- The Washington Times - Thursday, May 4, 2000

Several legislative proposals are being developed in Congress addressing the situation of military service personnel on food stamps. These include paying recipients extra subsistence dollars to ease their dependence. The Pentagon is even considering a separate military food stamp program.

Unfortunately, the motivation appears not to be to assist soldiers but rather to minimize a national disgrace. By and large, the proposals wouldn't increase the dollars going to military eligibles, but merely recolor dollars from being Department of Agriculture (food stamp), to Defense supplements. Another proposal would provide an income tax credit for soldiers instead of food stamps.

But all these ideas are concerned with image rather than easing the plight of the junior soldier, sailor, airman and Marine. Their cosmetic effect fails to address the underlying reasons for an unacceptable number of our nation's service members being eligible for food subsidies.

Americans might be surprised to learn that military personnel stationed overseas cannot apply for food stamps. Nor are they eligible for the WIC (Women, Infants, Children) program. They don't even qualify for the Earned Income Credit (EIC).

In short, personnel overseas are summarily stripped of basic economic benefits, citizenship rights accorded to all other Americans. The sole disqualification is that they happen to be serving on foreign soil: Out of sight, out of mind. Thus, the figure that about 6,300 enlisted troops are currently eligible for food stamps understates the problem.

Ironically, overseas federal civilians receive tax-free allowances as a subsidy for having to serve in such "hardship" locations as Germany, England, Italy, Japan and Korea.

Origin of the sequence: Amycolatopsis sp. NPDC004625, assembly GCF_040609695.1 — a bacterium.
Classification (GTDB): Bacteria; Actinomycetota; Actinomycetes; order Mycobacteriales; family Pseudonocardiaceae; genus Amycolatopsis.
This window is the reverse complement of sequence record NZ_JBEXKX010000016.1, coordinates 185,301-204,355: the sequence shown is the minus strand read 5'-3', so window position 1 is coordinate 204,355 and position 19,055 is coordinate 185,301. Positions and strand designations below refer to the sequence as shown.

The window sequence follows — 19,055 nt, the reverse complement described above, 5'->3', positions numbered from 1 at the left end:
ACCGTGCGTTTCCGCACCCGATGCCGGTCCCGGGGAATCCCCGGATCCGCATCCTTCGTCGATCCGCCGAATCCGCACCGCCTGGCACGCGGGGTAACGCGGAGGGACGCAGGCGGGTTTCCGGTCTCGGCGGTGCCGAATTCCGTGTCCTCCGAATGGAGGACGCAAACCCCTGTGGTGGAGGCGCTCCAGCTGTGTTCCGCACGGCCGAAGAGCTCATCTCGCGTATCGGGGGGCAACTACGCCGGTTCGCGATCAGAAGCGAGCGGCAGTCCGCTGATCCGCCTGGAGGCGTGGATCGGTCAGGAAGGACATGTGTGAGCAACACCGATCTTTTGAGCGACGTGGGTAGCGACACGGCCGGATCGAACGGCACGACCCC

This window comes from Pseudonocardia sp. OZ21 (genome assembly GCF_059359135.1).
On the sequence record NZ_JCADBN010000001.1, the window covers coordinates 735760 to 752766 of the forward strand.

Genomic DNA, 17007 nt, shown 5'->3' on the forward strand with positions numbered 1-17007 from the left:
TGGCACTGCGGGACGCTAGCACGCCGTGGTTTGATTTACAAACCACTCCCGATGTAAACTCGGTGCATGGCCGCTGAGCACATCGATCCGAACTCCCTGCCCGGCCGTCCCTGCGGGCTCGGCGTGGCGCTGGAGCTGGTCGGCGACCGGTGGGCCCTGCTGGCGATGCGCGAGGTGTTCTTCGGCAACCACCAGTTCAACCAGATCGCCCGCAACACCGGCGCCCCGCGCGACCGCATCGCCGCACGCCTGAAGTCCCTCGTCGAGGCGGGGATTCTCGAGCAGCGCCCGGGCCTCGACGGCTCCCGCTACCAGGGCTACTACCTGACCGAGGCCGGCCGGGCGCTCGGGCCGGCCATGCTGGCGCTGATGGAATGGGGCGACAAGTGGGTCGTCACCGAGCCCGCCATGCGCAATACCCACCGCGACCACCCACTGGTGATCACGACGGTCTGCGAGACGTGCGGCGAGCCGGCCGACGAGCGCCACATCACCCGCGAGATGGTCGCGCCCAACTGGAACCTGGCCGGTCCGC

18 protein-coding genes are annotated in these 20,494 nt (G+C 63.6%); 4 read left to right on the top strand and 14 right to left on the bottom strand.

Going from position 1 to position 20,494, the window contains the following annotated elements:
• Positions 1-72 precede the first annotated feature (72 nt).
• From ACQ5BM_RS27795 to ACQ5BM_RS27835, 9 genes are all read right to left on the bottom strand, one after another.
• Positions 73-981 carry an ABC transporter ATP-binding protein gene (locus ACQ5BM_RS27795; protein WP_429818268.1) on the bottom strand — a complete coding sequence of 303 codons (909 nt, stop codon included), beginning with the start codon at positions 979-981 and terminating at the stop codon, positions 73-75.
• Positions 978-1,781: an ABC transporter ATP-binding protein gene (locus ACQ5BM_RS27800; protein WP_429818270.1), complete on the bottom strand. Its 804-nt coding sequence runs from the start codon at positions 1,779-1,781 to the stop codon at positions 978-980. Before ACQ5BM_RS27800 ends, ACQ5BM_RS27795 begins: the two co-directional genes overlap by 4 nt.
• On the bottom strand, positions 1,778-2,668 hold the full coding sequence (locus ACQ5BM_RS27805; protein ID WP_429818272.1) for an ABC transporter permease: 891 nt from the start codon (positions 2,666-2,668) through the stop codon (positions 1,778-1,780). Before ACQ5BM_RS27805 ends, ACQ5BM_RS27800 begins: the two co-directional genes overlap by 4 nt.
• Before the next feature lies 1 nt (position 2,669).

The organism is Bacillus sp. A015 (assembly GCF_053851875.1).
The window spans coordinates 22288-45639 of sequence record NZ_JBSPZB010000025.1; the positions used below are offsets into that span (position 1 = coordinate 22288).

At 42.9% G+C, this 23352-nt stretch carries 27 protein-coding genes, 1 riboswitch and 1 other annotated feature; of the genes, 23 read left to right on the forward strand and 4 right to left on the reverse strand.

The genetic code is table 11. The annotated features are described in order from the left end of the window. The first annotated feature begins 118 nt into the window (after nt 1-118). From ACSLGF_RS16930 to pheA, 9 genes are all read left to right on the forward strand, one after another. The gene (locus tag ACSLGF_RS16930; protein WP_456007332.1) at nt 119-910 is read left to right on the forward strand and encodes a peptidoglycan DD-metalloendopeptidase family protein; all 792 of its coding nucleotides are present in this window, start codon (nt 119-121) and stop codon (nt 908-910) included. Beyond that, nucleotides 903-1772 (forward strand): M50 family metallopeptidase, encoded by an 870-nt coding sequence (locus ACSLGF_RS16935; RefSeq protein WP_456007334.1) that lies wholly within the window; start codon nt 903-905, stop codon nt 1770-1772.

Twenty years ago I was confronted with a situation I still think about today. At the time I was an infantry company commander stationed in Germany. Shortly after taking command, I noticed that Spec. Jones, a good soldier who obviously starched his fatigues at home rather than pay for quartermaster laundry, frequently arrived in the unit area carrying one or two plastic bags of garbage, which he deposited in the company dumpster.

The first sergeant informed me that soldiers living on the economy had to pay 2 marks (about $1.20) per bag of garbage picked up by the sanitation service. Spec. Jones didn't have the money. As I got to know him, I learned he had three daughters. His wife was expecting a fourth child. As she neared term, I purchased some baby blankets, outfits, and toys, and one Saturday visited the Jones family.

Upon entering the house, I noticed three boxes of powdered milk and a pitcher of constituted pale milk on the counter. Nearby was a stack of tuna variety cat food cans. As I began playing with the oldest child, I asked her what kind of cat she had. She didn't seem to understand. Embarrassed, Spec. Jones finally told me they didn't own a cat. On that date, I vowed that if I ever had the chance, I would try to do something about the situation that excludes Americans on foreign soil from eligibility for WIC and food stamps.

Whatever the solution to military on food stamps, it needs to include those who serve overseas. If our country truly cares about the plight of our uniformed personnel, it will make them eligible for domestic poverty aid.

A law that would protect those serving overseas would simply state: "No personnel of the Armed Forces of America or their families will be excluded from eligibility for any federal programs due to their being stationed on foreign soil."

A briefing on "Food Stamps in the Military" generated by the Office of the Secretary of Defense makes these points:

• It must be determined whether the program is a social benefit or social stigma.

• If the program is a stigma, the department must determine the right number on food stamps.

• Receipt of food stamps can be decreased by increasing income or resources, or redefining standards for eligibility.

The Defense Department has no plans to ask Congress to support legislation giving those stationed overseas the same rights as other Americans, and even illegal aliens living on American soil. But, I just can't help occasionally flashing back to Spec. Jones and his pregnant wife, whose WIC alternative was watered-down powdered milk and tuna entrails in cat food cans.

Rick Ballard is a colonel in the U.S. Army and is assigned to the Army staff, where he works on strategic issues involving the manning of the Army. The above are his personal views and do not represent Defense Department policy.

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